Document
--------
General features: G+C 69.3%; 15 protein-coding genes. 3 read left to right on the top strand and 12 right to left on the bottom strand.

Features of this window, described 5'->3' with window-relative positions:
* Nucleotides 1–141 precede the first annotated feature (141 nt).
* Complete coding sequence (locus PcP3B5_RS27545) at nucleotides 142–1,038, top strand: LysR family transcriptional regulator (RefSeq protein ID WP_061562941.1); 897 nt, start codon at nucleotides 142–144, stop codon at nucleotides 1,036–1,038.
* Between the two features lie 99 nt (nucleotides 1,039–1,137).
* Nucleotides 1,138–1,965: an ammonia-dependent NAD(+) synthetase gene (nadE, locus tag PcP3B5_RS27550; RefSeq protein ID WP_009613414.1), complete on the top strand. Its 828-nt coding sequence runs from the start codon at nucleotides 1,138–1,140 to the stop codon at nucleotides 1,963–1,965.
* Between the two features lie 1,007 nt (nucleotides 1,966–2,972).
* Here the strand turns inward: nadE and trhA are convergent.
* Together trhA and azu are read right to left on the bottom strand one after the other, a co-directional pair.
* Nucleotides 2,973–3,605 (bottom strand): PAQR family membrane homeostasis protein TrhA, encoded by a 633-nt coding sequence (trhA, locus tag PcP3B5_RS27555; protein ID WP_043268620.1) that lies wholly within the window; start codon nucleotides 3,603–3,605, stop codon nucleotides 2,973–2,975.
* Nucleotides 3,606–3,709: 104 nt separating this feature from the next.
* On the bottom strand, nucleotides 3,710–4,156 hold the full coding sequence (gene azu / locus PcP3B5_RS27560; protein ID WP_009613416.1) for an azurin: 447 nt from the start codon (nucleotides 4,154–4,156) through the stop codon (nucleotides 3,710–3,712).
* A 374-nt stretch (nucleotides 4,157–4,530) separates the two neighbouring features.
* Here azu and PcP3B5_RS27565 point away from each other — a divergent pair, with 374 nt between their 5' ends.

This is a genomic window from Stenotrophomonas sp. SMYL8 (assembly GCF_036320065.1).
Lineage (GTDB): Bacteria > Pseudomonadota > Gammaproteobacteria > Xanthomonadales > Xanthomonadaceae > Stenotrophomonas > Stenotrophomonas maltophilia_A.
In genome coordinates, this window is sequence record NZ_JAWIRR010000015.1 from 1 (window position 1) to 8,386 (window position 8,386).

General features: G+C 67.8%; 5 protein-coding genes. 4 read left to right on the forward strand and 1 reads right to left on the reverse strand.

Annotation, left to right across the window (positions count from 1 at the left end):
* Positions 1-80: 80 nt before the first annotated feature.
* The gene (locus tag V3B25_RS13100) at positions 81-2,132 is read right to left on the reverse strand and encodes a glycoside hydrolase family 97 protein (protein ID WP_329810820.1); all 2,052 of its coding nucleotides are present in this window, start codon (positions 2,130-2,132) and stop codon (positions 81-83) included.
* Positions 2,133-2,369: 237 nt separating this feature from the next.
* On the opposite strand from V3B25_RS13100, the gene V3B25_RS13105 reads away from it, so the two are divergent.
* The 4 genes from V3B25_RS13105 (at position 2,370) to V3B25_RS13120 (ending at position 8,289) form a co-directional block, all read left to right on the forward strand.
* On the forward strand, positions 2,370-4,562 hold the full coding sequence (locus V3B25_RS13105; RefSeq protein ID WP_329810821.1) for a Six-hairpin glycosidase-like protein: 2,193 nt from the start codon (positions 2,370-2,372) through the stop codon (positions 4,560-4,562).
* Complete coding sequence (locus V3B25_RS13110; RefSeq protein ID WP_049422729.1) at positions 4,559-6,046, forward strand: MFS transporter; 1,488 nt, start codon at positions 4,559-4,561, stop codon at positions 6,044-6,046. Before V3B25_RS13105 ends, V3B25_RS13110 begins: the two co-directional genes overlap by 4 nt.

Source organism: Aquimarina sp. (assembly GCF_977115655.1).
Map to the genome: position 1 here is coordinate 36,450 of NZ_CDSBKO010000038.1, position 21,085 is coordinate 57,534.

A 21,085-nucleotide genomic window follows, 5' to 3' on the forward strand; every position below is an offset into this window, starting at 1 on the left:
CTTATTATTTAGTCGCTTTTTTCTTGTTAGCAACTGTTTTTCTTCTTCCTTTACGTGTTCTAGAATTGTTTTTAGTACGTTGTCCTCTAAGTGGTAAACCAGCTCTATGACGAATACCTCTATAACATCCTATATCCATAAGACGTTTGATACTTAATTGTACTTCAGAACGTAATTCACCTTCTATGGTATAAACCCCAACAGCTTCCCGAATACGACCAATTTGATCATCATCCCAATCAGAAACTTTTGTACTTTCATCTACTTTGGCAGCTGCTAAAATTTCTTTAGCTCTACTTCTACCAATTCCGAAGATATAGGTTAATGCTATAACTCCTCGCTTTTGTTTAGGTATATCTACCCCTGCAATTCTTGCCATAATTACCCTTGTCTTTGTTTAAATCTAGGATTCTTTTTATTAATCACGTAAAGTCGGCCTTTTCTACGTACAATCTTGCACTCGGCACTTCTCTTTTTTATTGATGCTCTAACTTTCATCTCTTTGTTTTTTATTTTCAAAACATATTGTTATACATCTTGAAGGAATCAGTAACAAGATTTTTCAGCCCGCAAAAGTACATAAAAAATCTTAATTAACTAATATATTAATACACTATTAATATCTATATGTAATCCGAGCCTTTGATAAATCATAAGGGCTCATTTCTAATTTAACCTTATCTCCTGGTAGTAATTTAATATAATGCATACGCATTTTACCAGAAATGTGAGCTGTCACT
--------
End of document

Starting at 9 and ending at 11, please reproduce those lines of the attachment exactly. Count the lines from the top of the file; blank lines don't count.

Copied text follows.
* Together trhA and azu are read right to left on the bottom strand one after the other, a co-directional pair.
* Nucleotides 2,973–3,605 (bottom strand): PAQR family membrane homeostasis protein TrhA, encoded by a 633-nt coding sequence (trhA, locus tag PcP3B5_RS27555; protein ID WP_043268620.1) that lies wholly within the window; start codon nucleotides 3,603–3,605, stop codon nucleotides 2,973–2,975.
* Nucleotides 3,606–3,709: 104 nt separating this feature from the next.